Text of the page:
Home prices have a tendency to follow seasonal patterns; if these persist in the future, you can use them to your advantage to avoid overpaying.
So, when is the worst time to buy a home?
Home prices typically peak in the spring
In 2019 (the most recent full-year not impacted by the pandemic), US single-family existing home inventory peaked in June (1.70mm homes), as did prices ($289k median home price). This implies if you want the highest number of options, June is the best month.
However, that was also the peak month for home prices in 2019, and prices fell for four straight months after that, bottoming in October 2019 at $274k. They did not permanently surpass that peak for an entire year, reaching $298k in June 2020.
By this metric, June 2019 was the worst, as there were 11 subsequent months when home prices were virtually flat or lower.
The best months were a tie between October 2019, November 2019, and December 2019, when home prices ranged from $274k – $277k; there were only two further months, January 2020 and February 2020, in which home prices kept falling; by March 2020, they were at $283k, above late 2019 levels, and they never looked back.
Why do home prices peak at the end of spring?
This likely results from the rush of buyers that are most comfortable moving around the end of the school year and before the next school year starts.
They are willing to overpay for the convenience of moving when it is least disruptive to their family’s lives.
While you may share this desire to maximize the convenience factor, you should carefully consider joining in this buying frenzy if you want to make the best possible financial decision.
If you had waited until October 2019 to buy instead of June 2019, you would have seen a 5.1% drop in home prices that could have saved you a lot of money on your purchase, and inventory levels of 1.56mm might still have been high enough to yield attractive choices, beating out the inventory levels from the beginning of the year (Jan 2019 – March 2019, all <1.5mm), and November 2019 until today (inventory dropped to 1.45mm in November 2019, and has remained <1.5mm since then, falling even further to <1.1mm in November 2020 all the way through the latest month June 2021!).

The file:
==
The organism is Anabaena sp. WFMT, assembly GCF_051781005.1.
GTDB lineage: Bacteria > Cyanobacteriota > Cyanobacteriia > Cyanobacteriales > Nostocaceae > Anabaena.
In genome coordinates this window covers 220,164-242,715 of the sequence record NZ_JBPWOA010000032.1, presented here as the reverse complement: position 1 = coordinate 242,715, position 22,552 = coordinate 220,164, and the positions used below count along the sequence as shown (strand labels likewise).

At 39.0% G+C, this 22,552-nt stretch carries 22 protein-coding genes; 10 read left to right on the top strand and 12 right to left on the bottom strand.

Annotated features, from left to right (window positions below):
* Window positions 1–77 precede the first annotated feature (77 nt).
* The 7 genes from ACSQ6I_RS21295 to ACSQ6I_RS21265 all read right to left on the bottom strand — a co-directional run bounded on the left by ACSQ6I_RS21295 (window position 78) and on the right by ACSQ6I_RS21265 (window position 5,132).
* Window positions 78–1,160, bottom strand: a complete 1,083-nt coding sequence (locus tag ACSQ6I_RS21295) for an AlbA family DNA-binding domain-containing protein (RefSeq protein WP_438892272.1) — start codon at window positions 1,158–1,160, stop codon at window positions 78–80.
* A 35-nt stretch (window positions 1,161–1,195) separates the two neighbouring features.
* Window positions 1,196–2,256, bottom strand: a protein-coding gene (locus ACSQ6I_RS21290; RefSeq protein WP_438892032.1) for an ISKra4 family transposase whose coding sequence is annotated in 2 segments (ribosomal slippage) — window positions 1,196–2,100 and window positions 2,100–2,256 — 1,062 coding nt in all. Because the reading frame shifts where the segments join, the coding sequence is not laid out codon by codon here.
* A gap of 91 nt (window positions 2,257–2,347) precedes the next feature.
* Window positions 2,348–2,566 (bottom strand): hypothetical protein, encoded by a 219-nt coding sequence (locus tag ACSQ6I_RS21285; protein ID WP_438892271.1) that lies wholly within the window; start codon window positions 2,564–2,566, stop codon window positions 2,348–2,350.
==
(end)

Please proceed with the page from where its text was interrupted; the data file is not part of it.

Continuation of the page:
Sometimes new information or changes in circumstances come up which affect your ability or willingness to carry through with buying a home, even after all parties have already signed the purchase agreement. When that happens, you may wonder, “Can I back out of buying a house before closing?” The answer is yes – but there are costs to doing so.
Technically speaking, you can back out of buying a house at any point before signing loan documents and title documents that assign ownership, though there are costs and effectively a penalty to doing so beyond certain points.
You can back out of buying a house either:
- Before all contingencies are removed
Many purchase contracts come with contingencies, the most common of which are inspection, appraisal, and loan contingencies. They are designed to protect the buyer by allowing them a specified amount of time to conduct additional inspections and/or confirm their funding. If there is no issue, each contingency is removed or cleared. If an inspection turns up a deal-breaker, the property fails to appraise, or the loan falls through, the relevant contingency allows the buyer to walk away without any penalty, meaning they can retain the deposit they paid.
- After all the contingencies are removed.
If a buyer ends up canceling a transaction for a reason after their contingency period expires, they are considered in breach of contract, because otherwise, the contract would have gone forward. In this case, the seller is entitled to claim the deposit paid to escrow.
What is this earnest money deposit, and why does the seller get to keep it?